The frustration remains but the long faces and the short tempers have faded somewhat with the Winnipeg Jets' disappointing 1-2-1 road trip.
The 5-7-2 team was back to work on Thursday, readying for the next challenge -- Saturday afternoon's home game against the Stanley Cup champion Chicago Blackhawks, Chicago's first regular-season visit in the Jets 2.0 era.
Jets head coach Claude Noel recognized his team was at a "boiling point" in the way it lost Tuesday's 3-2 decision in St. Louis, on a final-minute power-play goal, kind of the way many things went on the road trip.
"How much more do you need to punch yourself in the face before you realize that it's not very much fun?" Noel said after Thursday's practice at the MTS Centre. "The word 'frustration' doesn't bother me. It's a bad emotion that we have to deal with and how are we dealing with this?"
Noel answered his own question, sort of, by pointing out there are ample positives to go with the negatives.
"When you watch the games, it's pretty obvious what you see in some ways; it's both good and bad," he said. "I can see the good things our team can do, how we play and how we can be difficult to play against and I do like some of those things.
"But I don't like the results of the games because of the way we're letting those results get away from us. If you're asking me if there's progression, I do see that and I do see some things that I do like."
Noel even liked much or most of the way the team played in St. Louis, despite the end-game disappointment.
"That's a hard team to play in that building," he said. "We played a good game in that building."
Jets centre Bryan Little, who had his second short-handed goal of the season Tuesday, also acknowledged the frustration.
"We're still in it and we're playing really good teams and we're playing with them and I think everyone believes we can beat teams like these," Little said. "It's not going to get any easier but we're still positive and we're trying to figure out ways to win games."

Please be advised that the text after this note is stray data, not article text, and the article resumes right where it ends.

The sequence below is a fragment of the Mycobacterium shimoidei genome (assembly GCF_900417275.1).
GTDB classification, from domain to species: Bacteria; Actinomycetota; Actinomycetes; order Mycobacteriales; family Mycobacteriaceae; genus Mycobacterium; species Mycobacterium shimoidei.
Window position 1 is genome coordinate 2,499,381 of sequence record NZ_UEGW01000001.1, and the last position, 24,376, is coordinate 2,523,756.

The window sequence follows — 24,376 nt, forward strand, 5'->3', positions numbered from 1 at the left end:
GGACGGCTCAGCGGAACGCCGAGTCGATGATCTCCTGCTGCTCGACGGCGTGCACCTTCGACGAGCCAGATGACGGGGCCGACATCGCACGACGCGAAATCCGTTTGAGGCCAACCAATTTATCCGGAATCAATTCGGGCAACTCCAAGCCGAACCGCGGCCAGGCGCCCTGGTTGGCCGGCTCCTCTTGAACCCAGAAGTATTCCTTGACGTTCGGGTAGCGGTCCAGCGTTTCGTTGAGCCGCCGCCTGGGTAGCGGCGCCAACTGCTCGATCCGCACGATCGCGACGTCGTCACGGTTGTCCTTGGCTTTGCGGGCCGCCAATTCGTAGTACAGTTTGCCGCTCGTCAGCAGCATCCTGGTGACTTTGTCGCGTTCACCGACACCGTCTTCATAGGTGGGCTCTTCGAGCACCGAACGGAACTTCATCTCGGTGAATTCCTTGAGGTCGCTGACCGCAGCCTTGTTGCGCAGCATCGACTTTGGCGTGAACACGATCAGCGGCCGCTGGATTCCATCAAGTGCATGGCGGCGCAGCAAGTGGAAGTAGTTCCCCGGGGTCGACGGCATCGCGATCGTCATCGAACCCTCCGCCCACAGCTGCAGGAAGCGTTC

Jets centre Olli Jokinen wants his team to keep pushing.
"I think we played better but it's still not good enough to win games," Jokinen said. "You play against top teams, you're able to keep the games close, but close is not going to cut it."
"So this won't do anything for your confidence, then?" Jokinen was asked.
"I just don't understand why you'd blame it on confidence," said Jokinen. "To me, I never buy in that your confidence is low so you can't score or you're losing your confidence. You should be confident. Every player should be confident. Your confidence should never go down.
"There's a reason everybody plays in this league. Every player who's in this league is a pretty good player. Teams go through some tough times and some players want to produce more than they're producing. Confidence should not be an issue. I think it's more of a frustration that builds up when you lose.
"With that, you have to be able to snap out of it. You keep trying to get better every day. A lack of confidence, I personally don't like that. I'm confident enough. To me, that's an excuse, but everybody's different, has different words to use."
Jokinen said trust can make the difference.
"You have to have confidence to believe in the system, confidence that we're doing the right things, that the guy next to you is going to do the right things," he said. "I don't like the sound of lack of confidence at all."
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